By Xingwang Qian and Andreas Steiner
During the current tough economic situation in the industrial world, including the US and the Euro Zone, the global economic outlook increasingly depends on the performance of emerging economies: Their economic growth might propel the global economy out of a possible double-dipping recession. This hope is supported by the recent decoupling-recoupling debate, which argues that emerging economies’ business cycles might have become more independent of the economic situation in the industrial world.
Historically, one of the key factors that negatively affect emerging economies are financial crises caused by a sudden stop of short-term cross-border capital inflows. Prominent examples include the Mexican debt crisis in 1994 and the East Asian financial crisis in 1997. A financial crisis with self-fulfilling mechanism can lead to a large-scale capital reversal even in the absence of a shock to economic fundamentals (Caballero and Krishnamurthy, 2001). Thus, policies aiming at securing the stability of short-term capital inflows and maintaining a good investment environment in emerging markets seem to be among the key elements for both emerging economies themselves and the global economy as a whole. The hoarding of large stocks of international reserves might be instrumental to reach these goals.
Emerging economies hoard an incredibly large amount of more than 7 trillion USD of international reserves. Reserves increasingly have become a policy tool to stabilize the exchange rate and to self-insure the economy against financial crises. Research on international reserves has been quite active in recent years. However, many papers focus on explaining what determines the extraordinary reserve hoarding behavior in emerging markets.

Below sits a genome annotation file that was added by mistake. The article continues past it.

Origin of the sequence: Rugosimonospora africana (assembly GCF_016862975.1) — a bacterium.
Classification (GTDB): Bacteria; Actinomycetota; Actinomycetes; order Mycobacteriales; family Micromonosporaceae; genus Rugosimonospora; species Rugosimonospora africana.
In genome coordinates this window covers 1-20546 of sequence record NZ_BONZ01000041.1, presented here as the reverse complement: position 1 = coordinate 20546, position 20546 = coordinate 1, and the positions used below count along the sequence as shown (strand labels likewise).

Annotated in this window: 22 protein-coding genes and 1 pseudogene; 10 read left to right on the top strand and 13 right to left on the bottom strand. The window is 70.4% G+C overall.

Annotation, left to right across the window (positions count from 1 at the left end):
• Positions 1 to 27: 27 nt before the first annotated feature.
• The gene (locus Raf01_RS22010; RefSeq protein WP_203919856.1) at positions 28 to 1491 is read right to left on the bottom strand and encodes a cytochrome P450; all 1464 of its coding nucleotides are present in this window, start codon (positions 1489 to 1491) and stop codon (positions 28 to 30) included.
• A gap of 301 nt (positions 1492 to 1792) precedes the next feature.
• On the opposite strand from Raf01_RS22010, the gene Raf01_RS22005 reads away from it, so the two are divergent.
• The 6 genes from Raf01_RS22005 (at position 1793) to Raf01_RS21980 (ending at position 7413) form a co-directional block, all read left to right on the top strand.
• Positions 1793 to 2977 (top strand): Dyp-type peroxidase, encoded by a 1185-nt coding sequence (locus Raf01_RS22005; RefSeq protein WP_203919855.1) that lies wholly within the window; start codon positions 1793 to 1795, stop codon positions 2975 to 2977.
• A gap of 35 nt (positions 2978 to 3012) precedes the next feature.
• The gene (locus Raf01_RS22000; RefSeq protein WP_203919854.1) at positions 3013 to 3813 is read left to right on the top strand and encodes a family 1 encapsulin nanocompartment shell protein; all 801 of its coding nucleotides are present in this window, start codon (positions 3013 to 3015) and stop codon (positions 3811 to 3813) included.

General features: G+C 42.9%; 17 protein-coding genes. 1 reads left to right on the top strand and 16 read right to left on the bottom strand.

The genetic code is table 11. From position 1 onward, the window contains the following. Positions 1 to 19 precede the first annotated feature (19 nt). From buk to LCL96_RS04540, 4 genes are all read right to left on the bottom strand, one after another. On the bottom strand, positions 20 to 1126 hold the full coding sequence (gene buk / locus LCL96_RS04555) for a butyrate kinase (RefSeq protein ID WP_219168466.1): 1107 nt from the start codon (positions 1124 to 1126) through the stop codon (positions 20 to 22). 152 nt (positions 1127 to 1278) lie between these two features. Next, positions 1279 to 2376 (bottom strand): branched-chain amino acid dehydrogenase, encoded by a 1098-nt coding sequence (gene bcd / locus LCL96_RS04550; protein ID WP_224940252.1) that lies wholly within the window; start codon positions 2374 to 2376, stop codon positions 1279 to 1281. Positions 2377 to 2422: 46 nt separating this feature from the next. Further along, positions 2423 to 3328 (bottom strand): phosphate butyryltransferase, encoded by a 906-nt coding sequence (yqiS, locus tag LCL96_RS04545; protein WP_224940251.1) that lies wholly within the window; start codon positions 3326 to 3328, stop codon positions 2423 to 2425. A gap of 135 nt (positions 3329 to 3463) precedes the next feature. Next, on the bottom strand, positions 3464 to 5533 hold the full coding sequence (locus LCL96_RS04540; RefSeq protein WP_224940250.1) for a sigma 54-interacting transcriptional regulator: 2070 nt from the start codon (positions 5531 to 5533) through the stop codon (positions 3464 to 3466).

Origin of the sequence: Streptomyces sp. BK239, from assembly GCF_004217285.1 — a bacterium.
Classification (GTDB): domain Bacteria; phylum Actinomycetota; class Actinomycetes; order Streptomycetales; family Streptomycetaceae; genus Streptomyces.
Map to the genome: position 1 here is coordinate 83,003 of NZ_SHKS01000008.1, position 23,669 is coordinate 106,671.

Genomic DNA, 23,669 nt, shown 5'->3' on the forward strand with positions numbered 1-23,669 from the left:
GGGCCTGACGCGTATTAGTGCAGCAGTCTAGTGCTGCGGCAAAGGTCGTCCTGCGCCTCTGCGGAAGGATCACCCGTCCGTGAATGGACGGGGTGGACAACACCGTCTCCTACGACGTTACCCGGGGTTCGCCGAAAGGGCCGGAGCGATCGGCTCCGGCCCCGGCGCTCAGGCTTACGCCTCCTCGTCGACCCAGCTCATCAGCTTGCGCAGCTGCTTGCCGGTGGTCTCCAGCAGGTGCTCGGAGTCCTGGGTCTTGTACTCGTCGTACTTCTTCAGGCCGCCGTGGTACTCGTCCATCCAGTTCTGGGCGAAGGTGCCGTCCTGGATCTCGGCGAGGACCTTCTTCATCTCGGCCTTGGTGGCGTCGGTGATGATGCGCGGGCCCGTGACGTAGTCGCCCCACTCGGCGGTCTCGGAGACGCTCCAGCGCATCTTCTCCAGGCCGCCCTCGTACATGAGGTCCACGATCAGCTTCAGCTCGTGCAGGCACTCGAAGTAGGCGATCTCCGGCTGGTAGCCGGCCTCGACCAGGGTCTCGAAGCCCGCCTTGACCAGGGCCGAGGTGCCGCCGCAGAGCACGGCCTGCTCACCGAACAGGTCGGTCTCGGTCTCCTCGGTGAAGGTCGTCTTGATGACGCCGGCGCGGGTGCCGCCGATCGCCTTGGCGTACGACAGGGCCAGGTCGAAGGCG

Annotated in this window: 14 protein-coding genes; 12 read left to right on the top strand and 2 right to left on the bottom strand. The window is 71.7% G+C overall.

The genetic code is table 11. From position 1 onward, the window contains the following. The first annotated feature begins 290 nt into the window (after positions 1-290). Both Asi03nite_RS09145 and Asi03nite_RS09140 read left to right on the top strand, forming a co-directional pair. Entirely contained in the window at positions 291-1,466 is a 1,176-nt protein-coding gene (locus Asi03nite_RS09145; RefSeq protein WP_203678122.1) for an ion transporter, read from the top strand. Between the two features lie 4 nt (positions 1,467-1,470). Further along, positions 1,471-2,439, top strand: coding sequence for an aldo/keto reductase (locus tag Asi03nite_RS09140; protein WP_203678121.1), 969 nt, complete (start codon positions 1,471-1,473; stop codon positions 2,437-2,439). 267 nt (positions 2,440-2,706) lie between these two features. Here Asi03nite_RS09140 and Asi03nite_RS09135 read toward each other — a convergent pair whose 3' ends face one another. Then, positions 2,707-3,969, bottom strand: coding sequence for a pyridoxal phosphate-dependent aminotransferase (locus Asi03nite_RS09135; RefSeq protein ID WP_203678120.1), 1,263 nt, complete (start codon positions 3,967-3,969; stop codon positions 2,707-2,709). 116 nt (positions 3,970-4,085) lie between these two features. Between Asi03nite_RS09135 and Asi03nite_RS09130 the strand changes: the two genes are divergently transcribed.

In our study entitled “International Reserves and the Composition of Equity Capital Inflows”, rather than trying to explain the level of international reserves, we illustrate how the historically high level of international reserves in emerging economies may affect the global economy. More precisely, we focus on the effect of international reserves on the composition of equity capital inflows to emerging markets and the consequent implications for emerging markets and the global economy. Equity inflows, which comprise foreign direct investment (FDI) and portfolio equity investment (PEI), are the most important source of external financing for emerging markets; they accounted for 63% of total capital inflows to emerging markets over the period 2000 – 2010 (McKinsey Global Institute, 2011).
Figure 1: The composition of total capital inflows. Figure is copied from McKinsey Global Institute (2011).
FDI is relatively stable and resilient to financial crisis (Krugman, 2000), while PEI is volatile as investors can withdraw it easily and at low cost when expectations worsen. Hence, PEI is pro-crisis in the sense that more PEI inflows may imply a higher crisis probability and a deeper crisis if it materializes. International reserves, in turn, can insure against such sudden stops and mitigate their damage to economic growth (Aizenman and Marion, 2004; Frankel and Saravelos, 2010; Obstfeld et al., 2009). There seems to exist a dilemma: while international reserves are accumulated as an insurance against financial crises, they may attract more volatile PEI relative to stable FDI. Thus, for any emerging economy it is a pivotal policy question how to strike a balance between international reserves and capital flows and how to benefit most of them.